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NCJ Number: 201443 Find in a Library
Title: Intervention Programs for Men Who Batter (From Sourcebook on Violence Against Women, P 261-277, 2001, Claire M. Renzetti, Jeffrey L. Edleson, and Raquel K. Bergen, eds. -- See NCJ-201429)
Author(s): Larry W. Bennett; Oliver J. Williams
Date Published: 2001
Page Count: 17
Sponsoring Agency: Sage Publications, Inc
Thousand Oaks, CA 91320
Sale Source: Sage Publications, Inc
2455 Teller Road
Thousand Oaks, CA 91320
United States of America
Publisher: http://www.sagepub.com 
Type: Historical Overview; Program/Project Description
Format: Book (Softbound)
Language: English
Country: United States of America
Annotation: After a brief review of the history of batterer intervention programs, this chapter describes the way in which these programs are currently delivered, followed by a discussion of major issues associated with batterer intervention.
Abstract: Batterer intervention programs developed in the 1970's. Prior to the influence of the women's movement of that era, the problem of domestic violence was widely ignored, such that there was no perceived need for special programs for men who assaulted their intimate partners. Profeminist men's groups provided the first batterer programs as a way of supporting the work of the women's antiviolence movement. Goals for batterer programs currently include rehabilitation, justice, and victim safety. Programs differ by their relative emphasis on each of these goals. Programs that emphasize rehabilitation focus on prosocial, nonviolent skill-building, such as the identification and management of anger and stress. Because many court-referred batterers have substance abuse problems, substance abuse screening and treatment are also integral to the rehabilitation goal. A batterer program that focuses on justice views its role as an extension of the justice system, as it addresses the batterer's accountability for his behavior. Batterer programs that emphasize victim safety are usually managed by or linked closely to battered women's agencies. Such programs often focus on victim safety checks, using a victim advocate to provide telephone follow-up and referral. In discussing the structure and function of batterer intervention programs, this chapter has sections on referral, evaluation, victim contact, orientation, groups, program completion, and maintenance. A discussion of the evaluation of the effectiveness of batterer programs notes that the controlled evaluation studies to date have all been hampered by serious methodological problems, such that conclusions about the effectiveness of batterer programs remain an open issue. In addition to questions about their effectiveness, batterer programs also face other issues, with the most important being criminal justice and mental health perspectives on domestic violence, standards for batterer programs, the link between batterer programs and other community services, and the cultural competence of batterer programs and their staff. Each of these issues is discussed in the chapter. A section on future directions for these programs focuses on new knowledge, cultural competence, responsible fatherhood, redefining roles, and public education. 56 references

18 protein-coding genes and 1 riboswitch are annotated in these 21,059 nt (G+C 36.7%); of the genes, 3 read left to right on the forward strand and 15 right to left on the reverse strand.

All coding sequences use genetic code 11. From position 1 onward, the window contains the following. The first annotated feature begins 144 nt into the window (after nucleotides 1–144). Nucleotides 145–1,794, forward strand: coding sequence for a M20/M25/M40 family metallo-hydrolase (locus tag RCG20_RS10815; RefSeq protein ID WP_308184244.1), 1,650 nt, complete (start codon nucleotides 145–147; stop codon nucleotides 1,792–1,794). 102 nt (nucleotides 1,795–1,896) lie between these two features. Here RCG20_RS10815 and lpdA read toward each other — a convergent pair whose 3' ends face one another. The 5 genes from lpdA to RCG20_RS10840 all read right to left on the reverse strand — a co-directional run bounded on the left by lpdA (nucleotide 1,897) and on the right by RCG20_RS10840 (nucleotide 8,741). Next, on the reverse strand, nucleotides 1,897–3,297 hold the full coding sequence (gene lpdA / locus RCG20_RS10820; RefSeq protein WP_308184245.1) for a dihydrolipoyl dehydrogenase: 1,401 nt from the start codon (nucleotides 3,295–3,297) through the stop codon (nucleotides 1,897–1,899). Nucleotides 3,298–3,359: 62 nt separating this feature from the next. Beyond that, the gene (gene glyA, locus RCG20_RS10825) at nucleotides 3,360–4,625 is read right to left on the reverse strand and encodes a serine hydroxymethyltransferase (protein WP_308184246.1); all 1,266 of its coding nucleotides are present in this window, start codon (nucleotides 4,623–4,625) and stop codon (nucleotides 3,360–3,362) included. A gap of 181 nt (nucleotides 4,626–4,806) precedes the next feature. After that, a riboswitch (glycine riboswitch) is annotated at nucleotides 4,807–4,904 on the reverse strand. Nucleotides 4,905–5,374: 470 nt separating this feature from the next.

Main Term(s): Female victims
Index Term(s): Abusing spouses; Counseling; Domestic assault; Domestic assault prevention; Spouse abuse treatment programs; Treatment techniques
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